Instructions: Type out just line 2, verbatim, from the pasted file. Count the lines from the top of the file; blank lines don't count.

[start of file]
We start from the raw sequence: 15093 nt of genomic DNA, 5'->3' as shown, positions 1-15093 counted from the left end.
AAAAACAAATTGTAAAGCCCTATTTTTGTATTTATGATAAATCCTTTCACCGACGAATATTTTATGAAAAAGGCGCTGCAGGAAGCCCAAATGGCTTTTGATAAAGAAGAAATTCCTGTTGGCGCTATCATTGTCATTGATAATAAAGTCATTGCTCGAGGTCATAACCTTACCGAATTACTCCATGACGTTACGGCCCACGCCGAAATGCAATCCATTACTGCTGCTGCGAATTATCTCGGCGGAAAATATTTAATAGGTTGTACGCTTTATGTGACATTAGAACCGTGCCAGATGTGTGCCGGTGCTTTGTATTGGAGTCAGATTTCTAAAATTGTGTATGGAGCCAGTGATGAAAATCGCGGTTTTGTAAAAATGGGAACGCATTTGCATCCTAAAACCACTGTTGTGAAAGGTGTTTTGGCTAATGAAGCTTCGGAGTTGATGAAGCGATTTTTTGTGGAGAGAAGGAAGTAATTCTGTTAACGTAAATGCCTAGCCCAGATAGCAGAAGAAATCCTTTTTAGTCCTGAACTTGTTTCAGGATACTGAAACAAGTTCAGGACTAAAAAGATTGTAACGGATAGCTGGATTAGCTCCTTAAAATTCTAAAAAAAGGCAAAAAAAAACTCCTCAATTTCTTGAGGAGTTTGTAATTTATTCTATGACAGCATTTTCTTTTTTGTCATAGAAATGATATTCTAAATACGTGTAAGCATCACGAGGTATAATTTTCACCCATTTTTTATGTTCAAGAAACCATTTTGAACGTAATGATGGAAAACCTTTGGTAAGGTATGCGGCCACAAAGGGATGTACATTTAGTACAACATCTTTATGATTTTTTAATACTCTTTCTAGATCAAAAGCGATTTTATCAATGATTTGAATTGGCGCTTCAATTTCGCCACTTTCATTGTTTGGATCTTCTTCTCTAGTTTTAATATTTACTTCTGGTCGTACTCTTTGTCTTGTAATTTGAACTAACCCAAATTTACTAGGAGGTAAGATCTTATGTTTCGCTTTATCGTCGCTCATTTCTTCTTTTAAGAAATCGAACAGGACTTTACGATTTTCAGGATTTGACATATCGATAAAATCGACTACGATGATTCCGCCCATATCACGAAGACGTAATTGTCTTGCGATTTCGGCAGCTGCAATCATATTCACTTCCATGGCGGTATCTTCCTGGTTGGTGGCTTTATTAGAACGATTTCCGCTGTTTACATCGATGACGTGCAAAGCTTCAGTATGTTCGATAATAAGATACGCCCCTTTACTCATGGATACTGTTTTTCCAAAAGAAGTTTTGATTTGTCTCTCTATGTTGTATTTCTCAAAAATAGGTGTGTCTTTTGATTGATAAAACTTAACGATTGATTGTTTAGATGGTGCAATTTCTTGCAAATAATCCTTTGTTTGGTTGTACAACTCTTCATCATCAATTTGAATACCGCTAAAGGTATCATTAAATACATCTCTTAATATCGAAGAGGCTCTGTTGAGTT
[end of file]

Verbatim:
AAAAACAAATTGTAAAGCCCTATTTTTGTATTTATGATAAATCCTTTCACCGACGAATATTTTATGAAAAAGGCGCTGCAGGAAGCCCAAATGGCTTTTGATAAAGAAGAAATTCCTGTTGGCGCTATCATTGTCATTGATAATAAAGTCATTGCTCGAGGTCATAACCTTACCGAATTACTCCATGACGTTACGGCCCACGCCGAAATGCAATCCATTACTGCTGCTGCGAATTATCTCGGCGGAAAATATTTAATAGGTTGTACGCTTTATGTGACATTAGAACCGTGCCAGATGTGTGCCGGTGCTTTGTATTGGAGTCAGATTTCTAAAATTGTGTATGGAGCCAGTGATGAAAATCGCGGTTTTGTAAAAATGGGAACGCATTTGCATCCTAAAACCACTGTTGTGAAAGGTGTTTTGGCTAATGAAGCTTCGGAGTTGATGAAGCGATTTTTTGTGGAGAGAAGGAAGTAATTCTGTTAACGTAAATGCCTAGCCCAGATAGCAGAAGAAATCCTTTTTAGTCCTGAACTTGTTTCAGGATACTGAAACAAGTTCAGGACTAAAAAGATTGTAACGGATAGCTGGATTAGCTCCTTAAAATTCTAAAAAAAGGCAAAAAAAAACTCCTCAATTTCTTGAGGAGTTTGTAATTTATTCTATGACAGCATTTTCTTTTTTGTCATAGAAATGATATTCTAAATACGTGTAAGCATCACGAGGTATAATTTTCACCCATTTTTTATGTTCAAGAAACCATTTTGAACGTAATGATGGAAAACCTTTGGTAAGGTATGCGGCCACAAAGGGATGTACATTTAGTACAACATCTTTATGATTTTTTAATACTCTTTCTAGATCAAAAGCGATTTTATCAATGATTTGAATTGGCGCTTCAATTTCGCCACTTTCATTGTTTGGATCTTCTTCTCTAGTTTTAATATTTACTTCTGGTCGTACTCTTTGTCTTGTAATTTGAACTAACCCAAATTTACTAGGAGGTAAGATCTTATGTTTCGCTTTATCGTCGCTCATTTCTTCTTTTAAGAAATCGAACAGGACTTTACGATTTTCAGGATTTGACATATCGATAAAATCGACTACGATGATTCCGCCCATATCACGAAGACGTAATTGTCTTGCGATTTCGGCAGCTGCAATCATATTCACTTCCATGGCGGTATCTTCCTGGTTGGTGGCTTTATTAGAACGATTTCCGCTGTTTACATCGATGACGTGCAAAGCTTCAGTATGTTCGATAATAAGATACGCCCCTTTACTCATGGATACTGTTTTTCCAAAAGAAGTTTTGATTTGTCTCTCTATGTTGTATTTCTCAAAAATAGGTGTGTCTTTTGATTGATAAAACTTAACGATTGATTGTTTAGATGGTGCAATTTCTTGCAAATAATCCTTTGTTTGGTTGTACAACTCTTCATCATCAATTTGAATACCGCTAAAGGTATCATTAAATACATCTCTTAATATCGAAGAGGCTCTGTTGAGTT